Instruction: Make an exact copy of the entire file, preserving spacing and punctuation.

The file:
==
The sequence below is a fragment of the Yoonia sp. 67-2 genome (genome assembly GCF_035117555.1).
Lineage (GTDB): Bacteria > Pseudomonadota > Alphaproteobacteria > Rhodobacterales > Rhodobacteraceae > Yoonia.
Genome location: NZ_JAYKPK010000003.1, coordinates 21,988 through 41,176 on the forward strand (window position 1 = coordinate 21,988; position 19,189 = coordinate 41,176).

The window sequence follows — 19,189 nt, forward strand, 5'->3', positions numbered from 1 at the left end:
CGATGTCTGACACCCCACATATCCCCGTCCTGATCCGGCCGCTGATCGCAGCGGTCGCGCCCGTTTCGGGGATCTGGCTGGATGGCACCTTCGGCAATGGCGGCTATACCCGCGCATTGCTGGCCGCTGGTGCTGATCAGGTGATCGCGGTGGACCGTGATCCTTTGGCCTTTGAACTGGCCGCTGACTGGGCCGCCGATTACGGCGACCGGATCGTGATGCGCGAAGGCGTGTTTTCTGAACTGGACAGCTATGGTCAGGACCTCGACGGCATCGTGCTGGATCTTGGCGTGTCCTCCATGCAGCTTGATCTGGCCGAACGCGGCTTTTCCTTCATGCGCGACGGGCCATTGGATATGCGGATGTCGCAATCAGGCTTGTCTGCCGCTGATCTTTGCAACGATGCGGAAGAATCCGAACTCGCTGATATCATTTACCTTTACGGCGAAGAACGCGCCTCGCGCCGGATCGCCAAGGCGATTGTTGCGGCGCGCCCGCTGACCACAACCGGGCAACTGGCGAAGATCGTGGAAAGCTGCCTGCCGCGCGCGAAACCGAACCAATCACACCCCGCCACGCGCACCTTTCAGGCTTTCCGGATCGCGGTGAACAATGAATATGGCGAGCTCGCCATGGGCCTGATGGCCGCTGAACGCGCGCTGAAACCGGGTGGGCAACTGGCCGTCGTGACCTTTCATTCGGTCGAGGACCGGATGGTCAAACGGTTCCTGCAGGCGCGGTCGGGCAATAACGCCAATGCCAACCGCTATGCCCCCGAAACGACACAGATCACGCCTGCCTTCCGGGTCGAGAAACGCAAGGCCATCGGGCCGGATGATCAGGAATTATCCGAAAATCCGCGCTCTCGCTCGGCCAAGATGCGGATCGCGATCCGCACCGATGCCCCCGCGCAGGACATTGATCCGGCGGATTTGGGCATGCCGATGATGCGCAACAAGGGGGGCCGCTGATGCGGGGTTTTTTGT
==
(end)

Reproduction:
The sequence below is a fragment of the Yoonia sp. 67-2 genome (genome assembly GCF_035117555.1).
Lineage (GTDB): Bacteria > Pseudomonadota > Alphaproteobacteria > Rhodobacterales > Rhodobacteraceae > Yoonia.
Genome location: NZ_JAYKPK010000003.1, coordinates 21,988 through 41,176 on the forward strand (window position 1 = coordinate 21,988; position 19,189 = coordinate 41,176).

The window sequence follows — 19,189 nt, forward strand, 5'->3', positions numbered from 1 at the left end:
CGATGTCTGACACCCCACATATCCCCGTCCTGATCCGGCCGCTGATCGCAGCGGTCGCGCCCGTTTCGGGGATCTGGCTGGATGGCACCTTCGGCAATGGCGGCTATACCCGCGCATTGCTGGCCGCTGGTGCTGATCAGGTGATCGCGGTGGACCGTGATCCTTTGGCCTTTGAACTGGCCGCTGACTGGGCCGCCGATTACGGCGACCGGATCGTGATGCGCGAAGGCGTGTTTTCTGAACTGGACAGCTATGGTCAGGACCTCGACGGCATCGTGCTGGATCTTGGCGTGTCCTCCATGCAGCTTGATCTGGCCGAACGCGGCTTTTCCTTCATGCGCGACGGGCCATTGGATATGCGGATGTCGCAATCAGGCTTGTCTGCCGCTGATCTTTGCAACGATGCGGAAGAATCCGAACTCGCTGATATCATTTACCTTTACGGCGAAGAACGCGCCTCGCGCCGGATCGCCAAGGCGATTGTTGCGGCGCGCCCGCTGACCACAACCGGGCAACTGGCGAAGATCGTGGAAAGCTGCCTGCCGCGCGCGAAACCGAACCAATCACACCCCGCCACGCGCACCTTTCAGGCTTTCCGGATCGCGGTGAACAATGAATATGGCGAGCTCGCCATGGGCCTGATGGCCGCTGAACGCGCGCTGAAACCGGGTGGGCAACTGGCCGTCGTGACCTTTCATTCGGTCGAGGACCGGATGGTCAAACGGTTCCTGCAGGCGCGGTCGGGCAATAACGCCAATGCCAACCGCTATGCCCCCGAAACGACACAGATCACGCCTGCCTTCCGGGTCGAGAAACGCAAGGCCATCGGGCCGGATGATCAGGAATTATCCGAAAATCCGCGCTCTCGCTCGGCCAAGATGCGGATCGCGATCCGCACCGATGCCCCCGCGCAGGACATTGATCCGGCGGATTTGGGCATGCCGATGATGCGCAACAAGGGGGGCCGCTGATGCGGGGTTTTTTGT